APRIL EPNER (HELEN HUNT) is dangerously close to 40.

She will be exactly that on her next birthday and it is steadily approaching. She has been reasonably happily married for several years to BEN (MATTHEW BRODERICK), a man she adores. They live a resoundingly middle class life in New York state, teaching at the same elementary school.

April has always wanted to be a mother. Being with children day to day on the job is only intermittently fulfilling. She wants to have at least one baby before it’s too late. She’s been actively attempting to get pregnant and, for whatever reason, it’s just not happening.

One evening she arrives home and Ben tells her that he wants to have a serious discussion. Bursting into tears, he informs April that he has no desire for this type of life. He’s not interested in being a father or having a family. That kind of responsibility is too much for him. He needs to end the marriage.

April can’t believe her ears. She never saw this coming. But what the audience begins to understand is that April is sexually impulsive. She sees her passion as an extension of a profound solid bond. She is completely impervious to the fact that the physical side of a relationship doesn’t always stabilize it. Ben is in her age bracket but he’s astoundingly restless and immature. He leaves the house and moves back in with his mom.

April’s mother, who adopted her as an infant, is currently hospitalized. The day after her marriage breaks up, two highly significant things happen in April’s life. Her mother dies. She also meets an incredible man who appears to have everything she would want if she were confidently single and not going through all of this hell.

His name is FRANK (COLIN FIRTH) and he’s the parent of one of her students. Frank’s chronically unfaithful wife finally left him nearly 18 months ago for one of her numerous lovers, leaving him to care for their two children. He’s an aspiring writer. He and April are attracted to each other immediately but they’re both acutely aware that this is not the ideal time for either of them. Though they’re equally wary, the pull is strong and April sees a lot of potential. Frank is decent, kind and a great dad. They begin spending time together trying to figure out exactly how this should go.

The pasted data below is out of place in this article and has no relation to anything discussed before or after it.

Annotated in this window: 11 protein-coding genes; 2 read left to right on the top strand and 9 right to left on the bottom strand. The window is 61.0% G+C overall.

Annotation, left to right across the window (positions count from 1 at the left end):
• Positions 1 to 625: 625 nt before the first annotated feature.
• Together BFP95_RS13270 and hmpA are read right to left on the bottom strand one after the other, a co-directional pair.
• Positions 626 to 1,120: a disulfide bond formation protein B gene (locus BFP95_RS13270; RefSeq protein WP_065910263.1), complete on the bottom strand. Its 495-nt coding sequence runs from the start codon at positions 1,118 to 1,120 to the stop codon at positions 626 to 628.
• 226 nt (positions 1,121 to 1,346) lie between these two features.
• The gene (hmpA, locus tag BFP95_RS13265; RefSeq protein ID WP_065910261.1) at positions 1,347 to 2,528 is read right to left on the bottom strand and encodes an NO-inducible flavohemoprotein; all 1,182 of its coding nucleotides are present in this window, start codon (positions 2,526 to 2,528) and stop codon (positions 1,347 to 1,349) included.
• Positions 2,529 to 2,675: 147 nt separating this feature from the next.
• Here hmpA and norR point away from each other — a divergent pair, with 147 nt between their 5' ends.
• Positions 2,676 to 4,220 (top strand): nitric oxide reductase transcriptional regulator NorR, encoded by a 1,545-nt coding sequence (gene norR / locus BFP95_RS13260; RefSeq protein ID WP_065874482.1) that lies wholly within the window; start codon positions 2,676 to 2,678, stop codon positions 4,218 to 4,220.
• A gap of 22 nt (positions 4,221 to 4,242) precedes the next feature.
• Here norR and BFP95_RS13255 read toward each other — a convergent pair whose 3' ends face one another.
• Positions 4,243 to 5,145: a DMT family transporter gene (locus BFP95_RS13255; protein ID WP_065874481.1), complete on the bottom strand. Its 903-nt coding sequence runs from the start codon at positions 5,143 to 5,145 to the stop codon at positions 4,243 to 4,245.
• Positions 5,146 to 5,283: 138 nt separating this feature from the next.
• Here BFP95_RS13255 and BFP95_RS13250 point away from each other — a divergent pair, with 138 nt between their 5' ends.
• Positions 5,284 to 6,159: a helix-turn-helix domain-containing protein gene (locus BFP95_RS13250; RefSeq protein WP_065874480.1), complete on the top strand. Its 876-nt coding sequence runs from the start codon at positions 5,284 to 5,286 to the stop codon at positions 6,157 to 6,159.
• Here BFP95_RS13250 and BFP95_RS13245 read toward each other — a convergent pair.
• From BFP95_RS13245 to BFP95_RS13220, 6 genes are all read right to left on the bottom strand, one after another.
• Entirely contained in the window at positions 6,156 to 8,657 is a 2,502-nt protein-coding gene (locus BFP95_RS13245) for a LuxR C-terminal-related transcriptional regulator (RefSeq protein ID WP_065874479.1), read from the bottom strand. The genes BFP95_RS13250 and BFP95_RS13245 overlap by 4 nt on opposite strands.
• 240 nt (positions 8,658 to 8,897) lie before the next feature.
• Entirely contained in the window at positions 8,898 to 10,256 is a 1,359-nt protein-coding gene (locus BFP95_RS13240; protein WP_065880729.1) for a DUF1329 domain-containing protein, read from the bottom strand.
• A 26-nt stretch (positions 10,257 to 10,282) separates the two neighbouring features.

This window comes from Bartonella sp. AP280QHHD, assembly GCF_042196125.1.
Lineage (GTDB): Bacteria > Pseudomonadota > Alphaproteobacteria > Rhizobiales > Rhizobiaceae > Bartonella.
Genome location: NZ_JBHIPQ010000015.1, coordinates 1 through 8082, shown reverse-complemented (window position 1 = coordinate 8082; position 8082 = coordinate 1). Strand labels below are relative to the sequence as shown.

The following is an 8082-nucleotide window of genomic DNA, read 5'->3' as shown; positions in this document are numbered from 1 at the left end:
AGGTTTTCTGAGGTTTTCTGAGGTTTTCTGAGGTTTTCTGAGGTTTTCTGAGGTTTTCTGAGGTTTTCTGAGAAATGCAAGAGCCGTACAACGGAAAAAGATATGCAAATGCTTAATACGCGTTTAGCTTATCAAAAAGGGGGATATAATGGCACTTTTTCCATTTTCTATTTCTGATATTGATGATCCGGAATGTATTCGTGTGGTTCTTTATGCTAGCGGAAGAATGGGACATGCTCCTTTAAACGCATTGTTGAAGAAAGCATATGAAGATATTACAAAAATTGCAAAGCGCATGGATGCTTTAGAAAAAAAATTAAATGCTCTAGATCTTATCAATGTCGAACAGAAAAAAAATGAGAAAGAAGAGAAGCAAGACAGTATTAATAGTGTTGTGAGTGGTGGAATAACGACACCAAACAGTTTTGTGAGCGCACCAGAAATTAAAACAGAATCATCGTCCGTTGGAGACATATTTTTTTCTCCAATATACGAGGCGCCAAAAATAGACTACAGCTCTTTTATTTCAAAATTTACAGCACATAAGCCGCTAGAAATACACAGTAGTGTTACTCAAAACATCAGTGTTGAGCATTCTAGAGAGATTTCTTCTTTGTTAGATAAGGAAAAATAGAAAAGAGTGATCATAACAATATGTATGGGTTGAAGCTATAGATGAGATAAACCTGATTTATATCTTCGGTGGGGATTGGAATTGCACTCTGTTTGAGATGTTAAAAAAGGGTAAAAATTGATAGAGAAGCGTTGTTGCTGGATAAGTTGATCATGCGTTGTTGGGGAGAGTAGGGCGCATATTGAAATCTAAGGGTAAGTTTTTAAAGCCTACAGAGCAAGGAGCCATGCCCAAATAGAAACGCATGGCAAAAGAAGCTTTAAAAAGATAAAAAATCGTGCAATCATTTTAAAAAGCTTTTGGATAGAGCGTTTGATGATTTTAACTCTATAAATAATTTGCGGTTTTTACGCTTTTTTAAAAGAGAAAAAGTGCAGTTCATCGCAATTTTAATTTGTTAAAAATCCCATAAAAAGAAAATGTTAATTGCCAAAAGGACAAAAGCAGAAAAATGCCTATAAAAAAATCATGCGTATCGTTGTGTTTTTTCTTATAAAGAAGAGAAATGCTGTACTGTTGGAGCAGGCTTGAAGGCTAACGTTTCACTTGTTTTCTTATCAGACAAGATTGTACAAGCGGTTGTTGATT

Into the middle of this supreme mess walks BERNICE GRAVES (BETTE MIDLER), April’s birth mother. Bernice, of course, has no clue what April’s life is like or that she picked the worst possible time in 40 years to make contact. Bernice is a slightly eccentric, touchy feely New Age type. She’s a successful morning TV talk show host who had April when she was 15.

Bernice turns out to be not quite as truthful as April needs her to be. She tells Bernice on a number of occasions that she has no interest in continuing the relationship. But the crises keep piling up instead of dissipating and Bernice is only too happy to be there for her.

Finally April and Frank go out on an official first date. They end up sleeping together. Shortly after that, April finds out that she actually is pregnant – and it’s Ben’s.

The remainder of the movie has to do with how April gets through the following months and what decisions she makes regarding her primary relationships.

HELEN HUNT has a likable everywoman quality. However, she has a rather limited range. So she definitely needs far more than a pleasant persona to realistically portray a character in any acting project that she may undertake. She can’t rely on her girl next door charm. Her performance here is less than impressive.

THEN SHE FOUND ME is an adaptation of the novel by Elinor Lipman. HELEN HUNT coauthored the screenplay. This also happens to be Ms. Hunt’s directorial debut.

COLIN FIRTH is perfect as FRANK. He is completely believable as an endearing, lovable, somewhat cranky Brit who would move heaven and earth for April. He is far better than this film deserves. Watching BETTE MIDLER (marvelously talented as she is) trying to make sense of BERNICE is difficult at best. She is completely and utterly wasted.

SALMAN RUSHDIE plays April’s gynecologist – fabulously. He’s a natural. It’s unfortunate it had to be in this movie.

It would be lovely to state that Ms. Hunt’s direction showed some kind of potential. But, unfortunately, that is NOT the case. The picture’s a hybrid. But it’s mainly a comedy and painfully unfunny. The cinematography looks like a washed out 70s television movie. The score is clunky and annoying and the original songs are no better. The ending is entirely ridiculous. There are some terrific actors giving fine performances but to say that they’re slumming would be the height of good manners.

THEN SHE FOUND ME is a disaster of minor proportions. It’s ultimately too mediocre and inconsequential to hate. A day after you’ve seen it you can barely remember the details. Or anything else about it.

It won’t be the worst movie released this year. But it will definitely be at the very bottom of the pile.

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